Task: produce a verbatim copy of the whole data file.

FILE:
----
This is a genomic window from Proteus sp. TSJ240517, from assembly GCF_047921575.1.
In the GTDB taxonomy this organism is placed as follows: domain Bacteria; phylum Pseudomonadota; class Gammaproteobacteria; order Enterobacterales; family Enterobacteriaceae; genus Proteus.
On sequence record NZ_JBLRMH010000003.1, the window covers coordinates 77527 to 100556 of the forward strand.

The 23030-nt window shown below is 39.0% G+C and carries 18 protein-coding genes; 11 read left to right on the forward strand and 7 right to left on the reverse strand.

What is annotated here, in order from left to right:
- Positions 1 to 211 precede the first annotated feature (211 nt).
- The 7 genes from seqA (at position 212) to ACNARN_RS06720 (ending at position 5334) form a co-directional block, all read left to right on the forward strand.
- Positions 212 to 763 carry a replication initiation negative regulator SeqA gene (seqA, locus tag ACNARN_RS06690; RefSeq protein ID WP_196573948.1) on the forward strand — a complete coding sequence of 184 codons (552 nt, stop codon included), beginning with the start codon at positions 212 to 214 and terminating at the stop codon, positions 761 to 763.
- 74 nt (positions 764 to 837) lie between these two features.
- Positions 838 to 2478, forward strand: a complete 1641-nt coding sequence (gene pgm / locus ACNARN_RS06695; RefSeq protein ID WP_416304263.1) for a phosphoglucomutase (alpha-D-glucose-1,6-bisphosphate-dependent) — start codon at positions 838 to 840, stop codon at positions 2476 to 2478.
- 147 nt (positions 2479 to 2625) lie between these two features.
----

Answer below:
This is a genomic window from Proteus sp. TSJ240517, from assembly GCF_047921575.1.
In the GTDB taxonomy this organism is placed as follows: domain Bacteria; phylum Pseudomonadota; class Gammaproteobacteria; order Enterobacterales; family Enterobacteriaceae; genus Proteus.
On sequence record NZ_JBLRMH010000003.1, the window covers coordinates 77527 to 100556 of the forward strand.

The 23030-nt window shown below is 39.0% G+C and carries 18 protein-coding genes; 11 read left to right on the forward strand and 7 right to left on the reverse strand.

What is annotated here, in order from left to right:
- Positions 1 to 211 precede the first annotated feature (211 nt).
- The 7 genes from seqA (at position 212) to ACNARN_RS06720 (ending at position 5334) form a co-directional block, all read left to right on the forward strand.
- Positions 212 to 763 carry a replication initiation negative regulator SeqA gene (seqA, locus tag ACNARN_RS06690; RefSeq protein ID WP_196573948.1) on the forward strand — a complete coding sequence of 184 codons (552 nt, stop codon included), beginning with the start codon at positions 212 to 214 and terminating at the stop codon, positions 761 to 763.
- 74 nt (positions 764 to 837) lie between these two features.
- Positions 838 to 2478, forward strand: a complete 1641-nt coding sequence (gene pgm / locus ACNARN_RS06695; RefSeq protein ID WP_416304263.1) for a phosphoglucomutase (alpha-D-glucose-1,6-bisphosphate-dependent) — start codon at positions 838 to 840, stop codon at positions 2476 to 2478.
- 147 nt (positions 2479 to 2625) lie between these two features.